India is exploring various options, including approaching the WTO dispute body, to deal with the US decision to withdraw import incentives for about 2,000 domestic goods under the trade preference scheme, sources said. Providing fiscal support to domestic exporters of those sectors hit by the US decision and imposing retaliatory duties are also among the options considered by India, they said.
On March 5, the US decided to withdraw import duty benefits, which was in the range of 1-6 per cent, under its Generalized System of Preferences (GSP) programme.
The GSP programme provides non-reciprocal, duty-free imports of certain products from certain developing countries. Currently, about 121 developing countries including India, Brazil, Afghanistan and Botswana are availing these benefits.
The decision could impact India’s exports worth $5.6 billion under this scheme. Removal of the benefits would result in imposition of duties by the US on these 2,000 products, making them uncompetitive in the American market in terms of pricing.
However, another source said that it might be a long drawn process in the World Trade Organisation (WTO) and the better option would be to resolve the issues through bilateral dialogues, as India has trade surplus with the US.
India approaching the Geneva-based WTO’s dispute settlement body would depend whether the US is differentiating among the developing countries by excluding India based on WTO’s non-compatibility criteria.
In 2003, India had won a case in the WTO against the European Commission following its denial of GSP incentives for textiles and drugs exporters.
Besides, India has an option to impose retaliatory tariffs on the 29 US products, deadline for which has been extended until April 1. India has extended the deadline to impose these duties for six times.
Trade experts said that India has the option to drag the US in the WTO dispute over the GSP issue and impose retaliatory tariffs.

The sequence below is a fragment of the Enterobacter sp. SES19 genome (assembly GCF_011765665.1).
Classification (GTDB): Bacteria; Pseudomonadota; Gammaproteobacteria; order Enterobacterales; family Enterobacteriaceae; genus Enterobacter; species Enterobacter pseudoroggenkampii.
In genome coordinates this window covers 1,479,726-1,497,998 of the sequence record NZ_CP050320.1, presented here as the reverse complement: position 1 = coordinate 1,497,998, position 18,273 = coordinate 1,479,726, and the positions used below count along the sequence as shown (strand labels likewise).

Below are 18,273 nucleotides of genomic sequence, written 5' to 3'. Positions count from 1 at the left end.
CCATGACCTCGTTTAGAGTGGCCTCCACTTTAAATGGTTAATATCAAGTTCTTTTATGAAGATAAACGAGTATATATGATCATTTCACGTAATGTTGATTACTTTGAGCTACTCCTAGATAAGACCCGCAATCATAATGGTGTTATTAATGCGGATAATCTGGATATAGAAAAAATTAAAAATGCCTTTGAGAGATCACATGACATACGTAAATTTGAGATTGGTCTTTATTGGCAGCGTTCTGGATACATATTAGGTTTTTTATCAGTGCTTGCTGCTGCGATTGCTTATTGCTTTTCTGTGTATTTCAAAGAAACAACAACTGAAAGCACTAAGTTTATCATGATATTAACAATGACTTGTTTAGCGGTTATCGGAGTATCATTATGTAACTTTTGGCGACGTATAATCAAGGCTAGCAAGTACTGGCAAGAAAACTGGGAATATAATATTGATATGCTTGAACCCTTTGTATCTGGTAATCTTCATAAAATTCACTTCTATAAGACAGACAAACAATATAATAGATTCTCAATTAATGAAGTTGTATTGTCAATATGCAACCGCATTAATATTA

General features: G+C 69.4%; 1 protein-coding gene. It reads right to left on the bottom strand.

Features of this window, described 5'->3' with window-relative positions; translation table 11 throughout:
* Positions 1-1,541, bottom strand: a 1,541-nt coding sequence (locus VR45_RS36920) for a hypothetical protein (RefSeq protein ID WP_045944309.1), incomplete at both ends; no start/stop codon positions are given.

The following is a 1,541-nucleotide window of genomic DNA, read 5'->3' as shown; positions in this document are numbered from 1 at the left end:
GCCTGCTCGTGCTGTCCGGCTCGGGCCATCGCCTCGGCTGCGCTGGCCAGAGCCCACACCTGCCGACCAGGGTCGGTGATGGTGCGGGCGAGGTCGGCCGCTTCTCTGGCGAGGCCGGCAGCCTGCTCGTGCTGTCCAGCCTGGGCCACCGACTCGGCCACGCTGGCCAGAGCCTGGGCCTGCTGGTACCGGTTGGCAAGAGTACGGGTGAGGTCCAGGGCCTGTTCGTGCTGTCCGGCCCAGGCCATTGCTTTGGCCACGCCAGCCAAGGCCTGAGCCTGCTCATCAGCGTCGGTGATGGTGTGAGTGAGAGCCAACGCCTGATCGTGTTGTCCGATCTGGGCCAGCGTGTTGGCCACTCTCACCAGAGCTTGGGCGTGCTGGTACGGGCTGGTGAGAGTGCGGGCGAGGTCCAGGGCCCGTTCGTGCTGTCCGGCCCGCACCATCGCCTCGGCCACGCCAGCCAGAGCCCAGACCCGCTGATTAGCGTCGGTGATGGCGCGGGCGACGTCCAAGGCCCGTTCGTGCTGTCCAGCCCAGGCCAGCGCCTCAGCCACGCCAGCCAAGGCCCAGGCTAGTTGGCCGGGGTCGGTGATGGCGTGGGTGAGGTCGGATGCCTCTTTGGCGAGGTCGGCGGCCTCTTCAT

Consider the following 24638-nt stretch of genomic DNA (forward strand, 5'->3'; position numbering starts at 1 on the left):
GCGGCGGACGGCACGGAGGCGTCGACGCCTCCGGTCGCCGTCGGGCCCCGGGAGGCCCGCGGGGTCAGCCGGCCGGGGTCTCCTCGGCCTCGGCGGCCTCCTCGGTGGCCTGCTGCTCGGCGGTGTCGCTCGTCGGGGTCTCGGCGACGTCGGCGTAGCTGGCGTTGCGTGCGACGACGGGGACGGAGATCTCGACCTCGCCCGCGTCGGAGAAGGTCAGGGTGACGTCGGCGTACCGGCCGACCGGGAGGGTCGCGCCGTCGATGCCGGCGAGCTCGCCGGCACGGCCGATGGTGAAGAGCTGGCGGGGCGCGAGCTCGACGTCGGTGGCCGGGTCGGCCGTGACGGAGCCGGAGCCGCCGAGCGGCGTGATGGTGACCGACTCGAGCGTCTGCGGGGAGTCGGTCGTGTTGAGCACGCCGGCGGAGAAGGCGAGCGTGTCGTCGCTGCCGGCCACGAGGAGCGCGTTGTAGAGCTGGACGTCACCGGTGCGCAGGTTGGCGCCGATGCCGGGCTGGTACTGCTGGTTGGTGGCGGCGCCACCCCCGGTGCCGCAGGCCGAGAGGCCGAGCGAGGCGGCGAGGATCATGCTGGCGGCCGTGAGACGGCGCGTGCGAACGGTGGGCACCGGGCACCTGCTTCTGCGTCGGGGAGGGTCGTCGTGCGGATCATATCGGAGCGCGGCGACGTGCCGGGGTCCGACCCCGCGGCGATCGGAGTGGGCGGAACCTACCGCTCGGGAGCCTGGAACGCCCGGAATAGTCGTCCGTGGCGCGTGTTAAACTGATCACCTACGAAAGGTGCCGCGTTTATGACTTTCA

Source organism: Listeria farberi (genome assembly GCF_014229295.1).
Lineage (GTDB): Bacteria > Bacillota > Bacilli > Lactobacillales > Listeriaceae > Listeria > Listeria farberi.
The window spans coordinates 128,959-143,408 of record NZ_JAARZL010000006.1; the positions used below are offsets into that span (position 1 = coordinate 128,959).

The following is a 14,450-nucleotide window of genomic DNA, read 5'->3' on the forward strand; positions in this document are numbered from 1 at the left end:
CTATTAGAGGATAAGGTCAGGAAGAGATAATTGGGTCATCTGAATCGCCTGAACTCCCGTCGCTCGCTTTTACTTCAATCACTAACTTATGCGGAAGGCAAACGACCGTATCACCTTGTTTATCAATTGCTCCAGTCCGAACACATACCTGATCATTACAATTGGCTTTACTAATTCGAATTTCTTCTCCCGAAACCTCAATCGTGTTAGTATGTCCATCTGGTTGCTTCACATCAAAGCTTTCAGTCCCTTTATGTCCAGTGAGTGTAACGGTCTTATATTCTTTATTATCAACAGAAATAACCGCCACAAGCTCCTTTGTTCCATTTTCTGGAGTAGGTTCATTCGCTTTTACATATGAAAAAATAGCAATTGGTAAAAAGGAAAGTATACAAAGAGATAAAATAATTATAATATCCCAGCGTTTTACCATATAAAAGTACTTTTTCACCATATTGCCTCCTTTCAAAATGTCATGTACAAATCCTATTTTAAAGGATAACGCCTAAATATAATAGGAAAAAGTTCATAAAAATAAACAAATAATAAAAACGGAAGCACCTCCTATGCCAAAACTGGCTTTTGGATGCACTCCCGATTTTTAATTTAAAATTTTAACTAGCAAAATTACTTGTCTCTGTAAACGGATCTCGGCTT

“India can file a complaint to the WTO’s dispute settlement body. But I think bilateral negotiations are the best options to find a solution to the issue,” Professor Biswajit Dhar of Jawaharlal Nehru University (JNU) said.
According to Federation of Indian Export Organisations (FIEO) President Ganesh Kumar Gupta has said that the US decision to withdraw duty benefits will have a impact on few domestic sectors such as processed food, leather, plastic, and engineering goods. The other sectors that were enjoying the duty benefits include building material and tiles; hand tools (spanners, wrenches, drilling equipments); engineering goods such as spark ignition, turbines and pipes, parts of generators, cycles; made-ups (pillow and cushion covers); and women’s woven dresses, he has said.
India has said that the US government’s move to withdraw duty concessions will not have a significant impact on exports to America as the benefits amount to only about $190 million annually.
The bilateral trade between the countries has increased to $74.5 billion in 2017-18 from $64.5 billion in 2016-17. The US is one of the few countries with which India has a trade surplus, which stood $21 billion in 2017-18.